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Date:   Wed, 6 Mar 2019 15:19:10 -0700
From:   Lina Iyer <>
To:     Stephen Boyd <>
Cc:     "Raju P.L.S.S.S.N" <>,,,,,,,,,,,
Subject: Re: [PATCH RESEND v3 2/3] drivers: qcom: rpmh-rsc: return if the
 controller is idle

On Wed, Mar 06 2019 at 15:12 -0700, Stephen Boyd wrote:
>Quoting Lina Iyer (2019-03-04 09:14:50)
>> On Fri, Mar 01 2019 at 10:58 -0700, Stephen Boyd wrote:
>> >Quoting Lina Iyer (2019-02-27 14:29:13)
>> >> Hi Stephen,
>> >>
>> >> On Tue, Feb 26 2019 at 17:49 -0700, Stephen Boyd wrote:
>> >
>> >Ok, can you explain why it's even a problem for the TCSes to be active
>> >during suspend? I would hope that for suspend/resume, if this is
>> >actually a problem, the RPMh driver itself can block suspend with a
>> >driver suspend callback that checks for idleness.
>> The RSC can transmit TCS executed from Linux and when all the CPUs have
>> powered down, could execute a firmware in the RSC to deliver the sleep
>> state requests. The firmware cannot run when there are active requests
>> being processed. To ensure that case, we bail out of sleep or suspend,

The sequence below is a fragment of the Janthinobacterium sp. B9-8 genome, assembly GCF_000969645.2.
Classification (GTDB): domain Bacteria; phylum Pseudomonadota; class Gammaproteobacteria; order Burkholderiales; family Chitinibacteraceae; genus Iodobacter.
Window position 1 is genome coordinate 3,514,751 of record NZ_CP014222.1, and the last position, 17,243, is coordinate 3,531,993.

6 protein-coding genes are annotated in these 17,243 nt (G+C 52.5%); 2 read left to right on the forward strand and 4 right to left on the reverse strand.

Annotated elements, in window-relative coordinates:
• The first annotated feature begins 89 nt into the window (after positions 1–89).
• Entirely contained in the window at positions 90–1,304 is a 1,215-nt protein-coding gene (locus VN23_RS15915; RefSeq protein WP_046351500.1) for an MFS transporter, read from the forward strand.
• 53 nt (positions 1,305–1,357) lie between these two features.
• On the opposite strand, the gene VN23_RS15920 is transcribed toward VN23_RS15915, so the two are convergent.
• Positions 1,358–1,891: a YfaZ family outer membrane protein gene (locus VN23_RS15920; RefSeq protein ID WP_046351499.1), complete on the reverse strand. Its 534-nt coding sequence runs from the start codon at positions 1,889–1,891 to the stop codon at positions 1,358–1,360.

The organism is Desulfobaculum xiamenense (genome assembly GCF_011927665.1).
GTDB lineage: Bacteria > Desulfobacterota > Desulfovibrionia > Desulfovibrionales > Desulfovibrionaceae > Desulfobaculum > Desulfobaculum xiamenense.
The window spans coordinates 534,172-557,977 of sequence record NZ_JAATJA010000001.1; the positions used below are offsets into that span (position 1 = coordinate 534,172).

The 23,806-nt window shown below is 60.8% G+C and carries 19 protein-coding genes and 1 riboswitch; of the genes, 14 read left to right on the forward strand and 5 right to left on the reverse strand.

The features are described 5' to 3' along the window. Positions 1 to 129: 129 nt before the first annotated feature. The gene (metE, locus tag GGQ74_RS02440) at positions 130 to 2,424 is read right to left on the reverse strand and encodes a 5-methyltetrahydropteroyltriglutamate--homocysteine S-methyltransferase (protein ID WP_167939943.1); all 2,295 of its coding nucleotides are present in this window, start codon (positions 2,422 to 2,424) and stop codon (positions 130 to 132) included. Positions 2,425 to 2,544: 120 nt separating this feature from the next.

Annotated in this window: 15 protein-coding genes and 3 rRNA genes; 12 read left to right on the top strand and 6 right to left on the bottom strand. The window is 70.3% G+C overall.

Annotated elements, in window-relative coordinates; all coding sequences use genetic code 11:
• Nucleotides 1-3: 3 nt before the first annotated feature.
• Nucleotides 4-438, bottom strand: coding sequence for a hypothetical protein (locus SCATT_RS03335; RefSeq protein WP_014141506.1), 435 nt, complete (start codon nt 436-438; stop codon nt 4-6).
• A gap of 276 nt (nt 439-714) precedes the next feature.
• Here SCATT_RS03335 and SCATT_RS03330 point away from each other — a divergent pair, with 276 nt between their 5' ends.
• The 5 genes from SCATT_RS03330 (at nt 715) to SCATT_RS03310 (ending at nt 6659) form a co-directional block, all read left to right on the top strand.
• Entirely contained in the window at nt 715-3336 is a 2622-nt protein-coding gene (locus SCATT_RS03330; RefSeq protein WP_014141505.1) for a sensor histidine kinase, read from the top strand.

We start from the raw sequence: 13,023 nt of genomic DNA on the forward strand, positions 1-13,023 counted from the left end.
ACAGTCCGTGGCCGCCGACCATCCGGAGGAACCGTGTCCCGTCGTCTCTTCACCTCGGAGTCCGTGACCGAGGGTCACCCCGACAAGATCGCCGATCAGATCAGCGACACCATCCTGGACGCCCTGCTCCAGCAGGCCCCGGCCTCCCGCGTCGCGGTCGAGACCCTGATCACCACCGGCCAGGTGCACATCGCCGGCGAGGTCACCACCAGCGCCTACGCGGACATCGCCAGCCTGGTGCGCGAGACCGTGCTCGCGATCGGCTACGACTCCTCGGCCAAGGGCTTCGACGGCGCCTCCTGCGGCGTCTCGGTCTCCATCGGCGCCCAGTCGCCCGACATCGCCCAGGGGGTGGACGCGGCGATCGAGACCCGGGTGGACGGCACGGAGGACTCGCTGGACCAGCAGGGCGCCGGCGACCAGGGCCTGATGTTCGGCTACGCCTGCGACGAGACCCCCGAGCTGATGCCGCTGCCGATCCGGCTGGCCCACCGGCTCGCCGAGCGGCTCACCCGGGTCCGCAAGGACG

>> when the last CPU is powering down, if there are active requests.
>Ok, do we actually bail out or just pick a shallower idle state that
>wouldn't trigger the firmware to run something that may conflict with
>the active requests (i.e. some light CPU sleep mode)? The commit text
>seems to imply we block certain idle states.
We bail out of idle and let cpuidle determine the state again. We don't
go into a shallower state.
>> >But I suspect that in
>> >the system wide suspend/resume case, any callers that could make TCS
>> >requests are child devices of the RPMh controller and therefore they
>> >would already be suspended if they didn't have anything pending they're
>> >waiting for a response on or they would be blocking suspend themselves
>> >if they're waiting for the response. So why are we even checking the
>> >TCSes in system suspend path at all? Assume that callers know what
>> >they're doing and will block suspend if they care?
>> >
>> In suspend, they probably would do what you mention above. All CPUs
>> might conincidentally be idle at the same idle, when a request is being
>> processed.
>> >Following that same logic, is this more of an API that is planned for
>> >use by CPU idle? Where the case is much more of a runtime PM design.
>> >Even then, I don't get it. A device that's runtime active and making
>> >RPMh requests might need to block some forms of CPU idle states because
>> >a request hasn't been processed yet that may change the decision for
>> >certain deep idle states?
>> >
>> A process waiting on a RPMH request, may let the CPU go to sleep and
>> therefore this is a possibility.
>Ok thanks for the info. Can these details be included in the commit text
>so we don't lose sight of the bigger picture? And can this patch series
>be combined with a larger cpuidle/suspend patch series so we don't have
>to review this in isolation? I don't understand the need to add more
>APIs that aren't used yet.


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